Browsing: US Africa Trade

CCA president and chief executive officer Florizelle Liser said the forum allowed over 2,200 participants to network.

“CCA looks forward to partnering with the US Chamber to jointly convene the private sector as part of the Summit’s Africa Business Forum, which will help drive progress towards a trade and investment relationship that unlocks opportunity and growth for both the U.S. and Africa,” Liser said.

The US-Africa Leaders Summit will build American and African shared values and hopes to foster new economic engagement. It will also reinforce the two regions’ commitment to democracy and human rights. Among the issues to be discussed are mitigating the impact of COVID-19 and future pandemics and working collaboratively to strengthen regional and global health.

Climate change is another matter of concern that needs a response by respective governments. Nevertheless, Biden said he was hopeful the summit would be a success.…

As of 2017, the trade initiative had created over 300,000 jobs in sub-Saharan Africa, many of which were in the apparel sector.
We recently carried out a Kenya country case study on the implementation of AGOA in the 2000 to 2016 period. We found that in this period, Kenya’s total exports to the US grew by US$443.2 million (or 405 per cent) from US$109.4 million to US$552.6 million. By 2020, the figure had risen to US$569 million, with most of the country’s exports coming from eligible products.
Looked at differently, in the nine years before the trade programme (1992 to 2000), Kenya’s average annual exports to the US were US$101 million. In the nine years after (2002 to 2010), average annual exports to the US rose to US$305 million. They rose further on average to US$557 million in the 2012 to 2020 period.…

The East African Community (EAC) business conglomerates are anxiously awaiting the Joe Biden administration to come into power. It is hoped that a Biden administration will revive negotiations and implementations of the already signed EAC-US Trade and Investment Partnership.

While Trump continues to taint his administration’s short rule with prompting rioters to even invade Capitol Hill the ‘law body’ of the country, leaders from the EAC have gone ahead to congratulate Joe Biden for his election win.

It is clear that businesses in Africa see Biden as a beacon of hope that will reignite the Trump dampened US trade ties with the regional bloc.

Consider the Trade and Investment Framework Agreement (TIFA), a trade pact that covers and governs ‘the framework for expanding trade and resolving outstanding disputes between countries, was agreed between US and EAC partner states in June 2012 but was never implemented.’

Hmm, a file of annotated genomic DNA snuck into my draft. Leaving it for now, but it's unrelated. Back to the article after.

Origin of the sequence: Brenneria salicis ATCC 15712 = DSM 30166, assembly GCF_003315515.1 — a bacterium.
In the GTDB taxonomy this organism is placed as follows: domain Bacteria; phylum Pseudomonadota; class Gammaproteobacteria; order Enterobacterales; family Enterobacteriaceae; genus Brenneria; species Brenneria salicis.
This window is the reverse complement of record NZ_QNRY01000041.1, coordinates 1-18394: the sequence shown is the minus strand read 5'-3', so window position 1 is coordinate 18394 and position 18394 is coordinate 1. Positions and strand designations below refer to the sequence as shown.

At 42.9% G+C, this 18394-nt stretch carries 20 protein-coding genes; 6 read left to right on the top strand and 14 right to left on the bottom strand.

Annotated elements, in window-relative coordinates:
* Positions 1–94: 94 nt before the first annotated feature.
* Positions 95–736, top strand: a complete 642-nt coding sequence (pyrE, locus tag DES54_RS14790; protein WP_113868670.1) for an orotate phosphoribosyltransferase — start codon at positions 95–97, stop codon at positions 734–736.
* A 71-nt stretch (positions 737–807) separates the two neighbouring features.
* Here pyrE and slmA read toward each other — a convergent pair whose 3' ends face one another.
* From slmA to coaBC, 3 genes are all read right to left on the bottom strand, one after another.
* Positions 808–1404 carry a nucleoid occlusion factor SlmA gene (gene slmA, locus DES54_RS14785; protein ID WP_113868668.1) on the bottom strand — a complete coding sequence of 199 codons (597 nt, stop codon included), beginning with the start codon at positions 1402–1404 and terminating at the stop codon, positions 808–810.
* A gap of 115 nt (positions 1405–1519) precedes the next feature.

However, since 2016, the negotiations …

The US and China, two of the world's biggest superpowers, are currently in the midst of a trade war. The battle centres around the uneven trade deficit between the two countries. While Africa may not be a direct participant of the war, there is a risk of the continent getting caught in the crossfire. 

The Titans At War  

In 1995, the US-China trade deficit stood at around $45 billion in favour of China. By 2018, the trade deficit had reached approximately $420 billion.  

The ballooning deficit triggered a response from the American administration which accused China of unfair trade practices and intellectual property theft.  Both parties threw words, tariffs and tweets in each other's direction. Truce talks have provided periodic calm periods in between the storm. Both economies have suffered in the process recording significant declines in exports, income and local business activity. The rest of

US Election 2020

It’s vote o’clock for the US again as Americans go to the polls scheduled for November 3, 2020, to select the country’s next president. The run-up to the US elections is always a dramatic campaign that is interesting to watch. This year the match pits incumbent president and Republican candidate Donald Trump against the Democrats pick Joe Biden. While the voting may be confined to American soils, the outcome of the elections has far-reaching implications for Africa and the rest of the world.

What Does the US Election Have To Do With Africa?

Being a world superpower, the outcome of the US elections directly or indirectly affects the African continent.

The US has no fixed foreign policy towards Africa and thus foreign policy is largely dependent on the inhabitant of the white house. How the US provides aid and trades with Africa has changed significantly with the …